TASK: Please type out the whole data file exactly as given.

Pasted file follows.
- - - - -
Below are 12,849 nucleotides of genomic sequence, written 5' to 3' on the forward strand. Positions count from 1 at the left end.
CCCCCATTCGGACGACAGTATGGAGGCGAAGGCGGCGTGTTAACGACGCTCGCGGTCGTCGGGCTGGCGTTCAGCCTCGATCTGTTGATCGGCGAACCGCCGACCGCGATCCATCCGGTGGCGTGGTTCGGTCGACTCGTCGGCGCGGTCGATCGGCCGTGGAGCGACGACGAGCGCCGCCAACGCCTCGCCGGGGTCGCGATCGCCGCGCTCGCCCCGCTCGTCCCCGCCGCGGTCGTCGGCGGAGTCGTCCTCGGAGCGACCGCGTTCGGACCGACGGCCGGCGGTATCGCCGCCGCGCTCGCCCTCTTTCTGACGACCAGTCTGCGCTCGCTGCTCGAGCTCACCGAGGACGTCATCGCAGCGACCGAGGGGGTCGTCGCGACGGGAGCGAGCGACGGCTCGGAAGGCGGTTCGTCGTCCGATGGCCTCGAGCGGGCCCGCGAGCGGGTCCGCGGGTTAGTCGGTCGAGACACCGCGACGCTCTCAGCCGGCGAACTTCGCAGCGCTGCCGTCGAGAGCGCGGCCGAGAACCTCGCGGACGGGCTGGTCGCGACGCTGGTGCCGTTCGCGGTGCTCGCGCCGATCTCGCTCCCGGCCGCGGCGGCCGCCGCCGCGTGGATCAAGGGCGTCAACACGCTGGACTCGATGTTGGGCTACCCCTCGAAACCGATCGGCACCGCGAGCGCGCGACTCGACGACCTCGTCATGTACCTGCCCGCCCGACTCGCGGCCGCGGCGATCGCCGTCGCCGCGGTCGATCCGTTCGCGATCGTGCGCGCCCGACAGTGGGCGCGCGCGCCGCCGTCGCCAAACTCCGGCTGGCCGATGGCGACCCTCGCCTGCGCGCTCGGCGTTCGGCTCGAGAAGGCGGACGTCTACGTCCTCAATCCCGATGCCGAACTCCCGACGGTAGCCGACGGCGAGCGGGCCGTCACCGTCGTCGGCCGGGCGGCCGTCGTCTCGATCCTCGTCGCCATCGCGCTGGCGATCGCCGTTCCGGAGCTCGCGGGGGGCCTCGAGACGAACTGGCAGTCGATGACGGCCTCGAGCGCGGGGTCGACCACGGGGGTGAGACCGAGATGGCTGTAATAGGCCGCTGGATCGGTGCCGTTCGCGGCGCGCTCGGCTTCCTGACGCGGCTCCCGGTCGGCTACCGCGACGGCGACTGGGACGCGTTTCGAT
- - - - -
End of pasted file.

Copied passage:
Below are 12,849 nucleotides of genomic sequence, written 5' to 3' on the forward strand. Positions count from 1 at the left end.
CCCCCATTCGGACGACAGTATGGAGGCGAAGGCGGCGTGTTAACGACGCTCGCGGTCGTCGGGCTGGCGTTCAGCCTCGATCTGTTGATCGGCGAACCGCCGACCGCGATCCATCCGGTGGCGTGGTTCGGTCGACTCGTCGGCGCGGTCGATCGGCCGTGGAGCGACGACGAGCGCCGCCAACGCCTCGCCGGGGTCGCGATCGCCGCGCTCGCCCCGCTCGTCCCCGCCGCGGTCGTCGGCGGAGTCGTCCTCGGAGCGACCGCGTTCGGACCGACGGCCGGCGGTATCGCCGCCGCGCTCGCCCTCTTTCTGACGACCAGTCTGCGCTCGCTGCTCGAGCTCACCGAGGACGTCATCGCAGCGACCGAGGGGGTCGTCGCGACGGGAGCGAGCGACGGCTCGGAAGGCGGTTCGTCGTCCGATGGCCTCGAGCGGGCCCGCGAGCGGGTCCGCGGGTTAGTCGGTCGAGACACCGCGACGCTCTCAGCCGGCGAACTTCGCAGCGCTGCCGTCGAGAGCGCGGCCGAGAACCTCGCGGACGGGCTGGTCGCGACGCTGGTGCCGTTCGCGGTGCTCGCGCCGATCTCGCTCCCGGCCGCGGCGGCCGCCGCCGCGTGGATCAAGGGCGTCAACACGCTGGACTCGATGTTGGGCTACCCCTCGAAACCGATCGGCACCGCGAGCGCGCGACTCGACGACCTCGTCATGTACCTGCCCGCCCGACTCGCGGCCGCGGCGATCGCCGTCGCCGCGGTCGATCCGTTCGCGATCGTGCGCGCCCGACAGTGGGCGCGCGCGCCGCCGTCGCCAAACTCCGGCTGGCCGATGGCGACCCTCGCCTGCGCGCTCGGCGTTCGGCTCGAGAAGGCGGACGTCTACGTCCTCAATCCCGATGCCGAACTCCCGACGGTAGCCGACGGCGAGCGGGCCGTCACCGTCGTCGGCCGGGCGGCCGTCGTCTCGATCCTCGTCGCCATCGCGCTGGCGATCGCCGTTCCGGAGCTCGCGGGGGGCCTCGAGACGAACTGGCAGTCGATGACGGCCTCGAGCGCGGGGTCGACCACGGGGGTGAGACCGAGATGGCTGTAATAGGCCGCTGGATCGGTGCCGTTCGCGGCGCGCTCGGCTTCCTGACGCGGCTCCCGGTCGGCTACCGCGACGGCGACTGGGACGCGTTTCGAT